At this early date, the type of beaker held in this case could have been glass.
For early glass beakers see D.Foy & G Sennequier, a travers le verre du moyen age a la renaissance, Nancy 1989; E. Baumgartner & I. Krueger, Phoenix aus Sand und Asche: Glas des Mittelalters, Muenchen 1988
Notes on the manufacture of medieval leather containers:
Waterer (and following him, Cherry) summarise the medieval techniques for making leather containers for dry-goods:
Stitching is the most common technique, with holes made in leather by awls. Thread is made from flax or hemp yarn rolled with beeswax. The other principal assembly technique is sticking to a wooden structure. The traditional adhesive for box covering is hot animal glue, which was often created as a by-product of the fleshings taken by the tanner from the skins or hides.
Leather objects can also be created by moulding. The traditional medieval term was cuir bouilli, though Waterer suggests that boiling could not have been used. The technique is quite simple, and consists of soaking the (vegetable-tanned) leather in cold water until it is thoroughly saturated. The leather is then very plastic and can be modelled over formers in moulds of plaster, wood or metal. If the surface is to be ornamented by tooling, stamping or punching, this must be done while the leather is damp.The leather is then dried gradually (to avoid brittleness), supported by its mould or filling which can be removed later.
The most common processes of decorating smooth-surfaced leather are:
Incising with blunt or sharp tools
Punching to give a texture to the background of incised designs, using a variety of small iron or bronze punches (also used in book binding).
Modelling, to leave important features in low relief
Embossing, performed with a ball tool from the flesh side of leather that has been previously dampened.
Carving, which is done from the grain side with a special knife that can be inserted more orless horizontally and partially raises up a thin layer until the form appears to lie on the surface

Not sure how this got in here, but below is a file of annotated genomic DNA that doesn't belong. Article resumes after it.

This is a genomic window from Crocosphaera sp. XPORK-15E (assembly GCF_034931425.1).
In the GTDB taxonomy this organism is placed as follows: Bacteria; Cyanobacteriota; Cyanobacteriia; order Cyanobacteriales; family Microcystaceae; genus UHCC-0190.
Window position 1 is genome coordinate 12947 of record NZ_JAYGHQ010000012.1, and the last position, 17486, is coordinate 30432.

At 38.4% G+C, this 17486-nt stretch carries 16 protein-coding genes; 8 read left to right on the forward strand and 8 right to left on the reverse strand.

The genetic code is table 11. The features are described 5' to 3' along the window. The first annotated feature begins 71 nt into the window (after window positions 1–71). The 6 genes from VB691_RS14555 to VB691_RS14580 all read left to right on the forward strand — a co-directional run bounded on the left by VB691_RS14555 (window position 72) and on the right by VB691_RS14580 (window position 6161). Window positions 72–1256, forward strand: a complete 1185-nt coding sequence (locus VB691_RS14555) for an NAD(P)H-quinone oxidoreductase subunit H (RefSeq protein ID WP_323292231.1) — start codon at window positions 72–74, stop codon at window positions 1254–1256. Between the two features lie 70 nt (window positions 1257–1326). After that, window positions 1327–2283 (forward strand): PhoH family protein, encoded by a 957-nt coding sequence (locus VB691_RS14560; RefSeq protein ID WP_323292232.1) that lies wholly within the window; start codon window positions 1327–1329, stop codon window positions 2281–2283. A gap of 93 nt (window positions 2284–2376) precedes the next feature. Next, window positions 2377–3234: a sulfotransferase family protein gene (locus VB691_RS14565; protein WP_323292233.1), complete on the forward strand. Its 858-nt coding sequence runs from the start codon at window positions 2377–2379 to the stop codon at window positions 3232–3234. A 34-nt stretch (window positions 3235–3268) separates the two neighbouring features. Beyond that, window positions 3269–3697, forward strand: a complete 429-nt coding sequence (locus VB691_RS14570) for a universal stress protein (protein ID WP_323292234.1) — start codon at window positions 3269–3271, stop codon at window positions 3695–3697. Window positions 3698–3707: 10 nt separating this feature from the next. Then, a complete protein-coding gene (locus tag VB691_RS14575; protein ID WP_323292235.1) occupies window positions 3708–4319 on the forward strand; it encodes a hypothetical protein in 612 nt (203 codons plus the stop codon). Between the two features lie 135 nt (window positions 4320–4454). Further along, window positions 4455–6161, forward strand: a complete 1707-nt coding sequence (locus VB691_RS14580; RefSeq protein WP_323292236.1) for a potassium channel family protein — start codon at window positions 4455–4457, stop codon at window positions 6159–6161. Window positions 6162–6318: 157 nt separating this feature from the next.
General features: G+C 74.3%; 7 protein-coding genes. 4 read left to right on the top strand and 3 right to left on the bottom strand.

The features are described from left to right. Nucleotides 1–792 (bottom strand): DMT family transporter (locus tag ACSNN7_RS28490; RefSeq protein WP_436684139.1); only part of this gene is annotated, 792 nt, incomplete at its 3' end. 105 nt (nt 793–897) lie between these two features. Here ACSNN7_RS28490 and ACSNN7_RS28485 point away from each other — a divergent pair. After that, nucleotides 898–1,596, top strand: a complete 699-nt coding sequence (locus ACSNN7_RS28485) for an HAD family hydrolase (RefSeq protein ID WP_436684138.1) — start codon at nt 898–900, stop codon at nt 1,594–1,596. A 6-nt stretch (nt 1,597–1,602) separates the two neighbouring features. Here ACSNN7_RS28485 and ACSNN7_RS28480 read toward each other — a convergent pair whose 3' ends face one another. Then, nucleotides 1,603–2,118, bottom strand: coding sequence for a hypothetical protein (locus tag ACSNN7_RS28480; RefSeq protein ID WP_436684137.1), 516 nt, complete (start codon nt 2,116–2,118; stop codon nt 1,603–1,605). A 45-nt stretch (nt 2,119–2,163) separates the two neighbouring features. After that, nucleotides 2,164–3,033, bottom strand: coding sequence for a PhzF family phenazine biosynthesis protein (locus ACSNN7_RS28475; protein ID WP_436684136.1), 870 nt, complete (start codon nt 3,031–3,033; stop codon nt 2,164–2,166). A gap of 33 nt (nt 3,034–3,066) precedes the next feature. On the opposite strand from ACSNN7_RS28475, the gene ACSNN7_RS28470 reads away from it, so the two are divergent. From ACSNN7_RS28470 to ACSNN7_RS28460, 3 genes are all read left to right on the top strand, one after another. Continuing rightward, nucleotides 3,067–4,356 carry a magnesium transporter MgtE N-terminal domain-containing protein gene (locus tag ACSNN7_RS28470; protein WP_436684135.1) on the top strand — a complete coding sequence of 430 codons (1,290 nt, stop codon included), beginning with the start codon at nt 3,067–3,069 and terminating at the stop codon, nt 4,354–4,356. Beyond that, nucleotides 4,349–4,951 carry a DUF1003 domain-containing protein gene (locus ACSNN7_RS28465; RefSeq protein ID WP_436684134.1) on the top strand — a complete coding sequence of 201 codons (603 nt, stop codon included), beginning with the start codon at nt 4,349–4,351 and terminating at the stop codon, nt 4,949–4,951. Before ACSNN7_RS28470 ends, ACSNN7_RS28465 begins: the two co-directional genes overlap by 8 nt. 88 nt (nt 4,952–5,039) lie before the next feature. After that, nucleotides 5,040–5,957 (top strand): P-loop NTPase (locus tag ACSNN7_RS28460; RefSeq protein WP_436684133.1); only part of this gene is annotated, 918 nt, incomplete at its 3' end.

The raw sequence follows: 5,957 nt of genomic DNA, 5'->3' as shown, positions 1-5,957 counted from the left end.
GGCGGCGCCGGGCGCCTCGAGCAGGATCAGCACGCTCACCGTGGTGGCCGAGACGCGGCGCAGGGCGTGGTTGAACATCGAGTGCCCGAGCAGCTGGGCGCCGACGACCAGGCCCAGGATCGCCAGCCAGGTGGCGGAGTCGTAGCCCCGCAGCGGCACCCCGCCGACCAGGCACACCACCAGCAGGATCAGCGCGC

Finally the object is decorated with coloured dyes, usually with some paint (tempera). Red seems a common colour (little work on medieval dyes). Some leather was gilded using glaire (white of an egg) or gold size to attach gold leaf which adhered under the heat and pressure of book-binding tools.
However, Davies argues that the multiple techniques of cuir bouilli have never actually been very clearly established. Cuir bouilli differs from other supported leathers in that after treatment it is rigid (without a support) and water resistant, indicating that the structure of the leather has been altered through a chemical reaction. Otherwise leather would remain flexible unless coated with a stiffening medium or mounted on a backing material. She suggests that all true cuir bouilli was made by taking vegetable-tanned leather and saturating it with water, then heating it to a temperature just before it starts to shrink, removing it from the hot water and moulding it immediately, and if necessary stitching it while wet. In this way the molecular bonding of the leather is weakened but not fully released allowing limited realignment of its molecular structure to take place in a more controlled manner. Alternatively, if the heat source application is limited to only the surface of the wet leather then it is possible that the shrinkage solely occurs in the outer layer of the leather, producing a surface hardening effect and reinforcing the structure. She speculates that by impregnating oils, resins and waxes, it may be possible to mould the structure of the leather when hot, and to produce more detailed surface decoration because otherwise this decoration would be distorted by shrinkage after tooling.
English medieval Industries (ed John Blair and Nigel Ramsay, London) 'Leather' chapter 12 by John Cherry, pp. 295-318
Conservation of Leather and related materials (ed. Marion Kite and Roy Thomson, 2006), 'Cuir Bouilli' chapter 10 by Laura Davies, pp. 94-102
Oxford Companion to the Decorative Arts, ed. Harold Osborne (Oxford, rev.ed. 1985) 'Leathercraft' entry by John W. Waterer
Cup case and lid, of cut and embossed leather (cuir bouilli)
Personal accessories; Drinking; Transport; Containers; Woodwork; Medieval and renaissance; Leather
Furniture and Woodwork Collection